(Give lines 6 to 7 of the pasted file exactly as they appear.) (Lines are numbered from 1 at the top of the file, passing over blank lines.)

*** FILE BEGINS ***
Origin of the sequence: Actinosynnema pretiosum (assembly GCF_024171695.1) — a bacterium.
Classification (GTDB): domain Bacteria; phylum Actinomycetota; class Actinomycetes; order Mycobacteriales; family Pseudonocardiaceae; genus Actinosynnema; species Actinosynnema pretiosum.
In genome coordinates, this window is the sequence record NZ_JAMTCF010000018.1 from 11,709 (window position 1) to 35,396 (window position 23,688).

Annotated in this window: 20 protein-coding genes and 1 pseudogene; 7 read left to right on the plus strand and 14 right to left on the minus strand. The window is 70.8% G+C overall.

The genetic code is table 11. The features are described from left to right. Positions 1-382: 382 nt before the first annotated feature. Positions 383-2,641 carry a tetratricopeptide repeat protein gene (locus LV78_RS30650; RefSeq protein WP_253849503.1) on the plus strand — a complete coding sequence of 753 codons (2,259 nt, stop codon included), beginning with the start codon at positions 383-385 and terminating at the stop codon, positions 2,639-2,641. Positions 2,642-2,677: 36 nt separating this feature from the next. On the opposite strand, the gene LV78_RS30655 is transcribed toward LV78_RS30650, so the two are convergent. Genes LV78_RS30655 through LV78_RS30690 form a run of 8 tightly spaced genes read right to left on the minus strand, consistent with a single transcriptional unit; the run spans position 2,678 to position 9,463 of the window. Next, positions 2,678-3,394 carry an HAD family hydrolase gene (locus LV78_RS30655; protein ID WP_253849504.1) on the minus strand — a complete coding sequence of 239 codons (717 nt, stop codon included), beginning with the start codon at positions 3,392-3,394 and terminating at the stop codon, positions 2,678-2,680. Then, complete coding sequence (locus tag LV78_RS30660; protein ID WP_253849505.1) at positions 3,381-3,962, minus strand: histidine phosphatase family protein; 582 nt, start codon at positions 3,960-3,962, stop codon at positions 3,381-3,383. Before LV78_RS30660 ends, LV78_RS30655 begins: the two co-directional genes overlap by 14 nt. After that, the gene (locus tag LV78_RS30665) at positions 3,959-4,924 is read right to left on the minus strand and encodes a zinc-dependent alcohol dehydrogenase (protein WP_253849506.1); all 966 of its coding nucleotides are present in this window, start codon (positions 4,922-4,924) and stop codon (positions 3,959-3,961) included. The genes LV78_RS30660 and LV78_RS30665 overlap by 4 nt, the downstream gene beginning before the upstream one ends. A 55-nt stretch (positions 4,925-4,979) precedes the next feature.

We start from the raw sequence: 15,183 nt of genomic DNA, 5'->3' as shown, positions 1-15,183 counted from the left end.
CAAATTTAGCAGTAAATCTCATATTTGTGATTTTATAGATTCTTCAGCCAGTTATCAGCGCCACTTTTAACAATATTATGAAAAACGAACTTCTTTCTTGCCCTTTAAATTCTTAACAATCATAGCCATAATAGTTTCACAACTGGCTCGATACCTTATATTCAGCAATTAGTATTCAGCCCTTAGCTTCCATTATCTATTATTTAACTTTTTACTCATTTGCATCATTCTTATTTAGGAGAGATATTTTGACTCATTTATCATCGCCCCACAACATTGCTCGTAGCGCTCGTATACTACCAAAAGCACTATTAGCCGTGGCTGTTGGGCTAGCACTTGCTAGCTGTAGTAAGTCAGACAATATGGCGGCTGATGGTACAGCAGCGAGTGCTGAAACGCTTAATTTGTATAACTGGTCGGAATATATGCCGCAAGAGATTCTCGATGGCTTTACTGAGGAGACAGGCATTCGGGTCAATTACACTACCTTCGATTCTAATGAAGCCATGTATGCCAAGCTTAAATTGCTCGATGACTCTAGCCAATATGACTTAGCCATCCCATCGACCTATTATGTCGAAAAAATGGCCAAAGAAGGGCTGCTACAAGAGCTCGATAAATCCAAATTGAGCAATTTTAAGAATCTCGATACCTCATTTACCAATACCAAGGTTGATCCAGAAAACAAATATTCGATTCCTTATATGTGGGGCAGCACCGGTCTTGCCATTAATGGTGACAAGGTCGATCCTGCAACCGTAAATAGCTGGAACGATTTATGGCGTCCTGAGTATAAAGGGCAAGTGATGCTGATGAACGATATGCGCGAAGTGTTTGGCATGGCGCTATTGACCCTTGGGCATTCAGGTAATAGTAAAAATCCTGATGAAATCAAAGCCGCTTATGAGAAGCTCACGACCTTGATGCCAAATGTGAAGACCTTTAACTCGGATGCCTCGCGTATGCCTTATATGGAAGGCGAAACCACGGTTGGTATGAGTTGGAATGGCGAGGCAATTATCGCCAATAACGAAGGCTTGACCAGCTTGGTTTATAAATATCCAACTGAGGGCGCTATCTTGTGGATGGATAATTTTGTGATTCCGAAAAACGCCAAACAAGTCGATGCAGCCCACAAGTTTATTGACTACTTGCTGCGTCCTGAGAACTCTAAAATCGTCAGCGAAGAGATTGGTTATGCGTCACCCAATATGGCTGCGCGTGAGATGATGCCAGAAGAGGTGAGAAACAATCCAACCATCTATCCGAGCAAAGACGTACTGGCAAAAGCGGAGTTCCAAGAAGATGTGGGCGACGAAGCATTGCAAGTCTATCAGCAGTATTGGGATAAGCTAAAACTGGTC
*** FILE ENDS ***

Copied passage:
We start from the raw sequence: 15,183 nt of genomic DNA, 5'->3' as shown, positions 1-15,183 counted from the left end.
CAAATTTAGCAGTAAATCTCATATTTGTGATTTTATAGATTCTTCAGCCAGTTATCAGCGCCACTTTTAACAATATTATGAAAAACGAACTTCTTTCTTGCCCTTTAAATTCTTAACAATCATAGCCATAATAGTTTCACAACTGGCTCGATACCTTATATTCAGCAATTAGTATTCAGCCCTTAGCTTCCATTATCTATTATTTAACTTTTTACTCATTTGCATCATTCTTATTTAGGAGAGATATTTTGACTCATTTATCATCGCCCCACAACATTGCTCGTAGCGCTCGTATACTACCAAAAGCACTATTAGCCGTGGCTGTTGGGCTAGCACTTGCTAGCTGTAGTAAGTCAGACAATATGGCGGCTGATGGTACAGCAGCGAGTGCTGAAACGCTTAATTTGTATAACTGGTCGGAATATATGCCGCAAGAGATTCTCGATGGCTTTACTGAGGAGACAGGCATTCGGGTCAATTACACTACCTTCGATTCTAATGAAGCCATGTATGCCAAGCTTAAATTGCTCGATGACTCTAGCCAATATGACTTAGCCATCCCATCGACCTATTATGTCGAAAAAATGGCCAAAGAAGGGCTGCTACAAGAGCTCGATAAATCCAAATTGAGCAATTTTAAGAATCTCGATACCTCATTTACCAATACCAAGGTTGATCCAGAAAACAAATATTCGATTCCTTATATGTGGGGCAGCACCGGTCTTGCCATTAATGGTGACAAGGTCGATCCTGCAACCGTAAATAGCTGGAACGATTTATGGCGTCCTGAGTATAAAGGGCAAGTGATGCTGATGAACGATATGCGCGAAGTGTTTGGCATGGCGCTATTGACCCTTGGGCATTCAGGTAATAGTAAAAATCCTGATGAAATCAAAGCCGCTTATGAGAAGCTCACGACCTTGATGCCAAATGTGAAGACCTTTAACTCGGATGCCTCGCGTATGCCTTATATGGAAGGCGAAACCACGGTTGGTATGAGTTGGAATGGCGAGGCAATTATCGCCAATAACGAAGGCTTGACCAGCTTGGTTTATAAATATCCAACTGAGGGCGCTATCTTGTGGATGGATAATTTTGTGATTCCGAAAAACGCCAAACAAGTCGATGCAGCCCACAAGTTTATTGACTACTTGCTGCGTCCTGAGAACTCTAAAATCGTCAGCGAAGAGATTGGTTATGCGTCACCCAATATGGCTGCGCGTGAGATGATGCCAGAAGAGGTGAGAAACAATCCAACCATCTATCCGAGCAAAGACGTACTGGCAAAAGCGGAGTTCCAAGAAGATGTGGGCGACGAAGCATTGCAAGTCTATCAGCAGTATTGGGATAAGCTAAAACTGGTC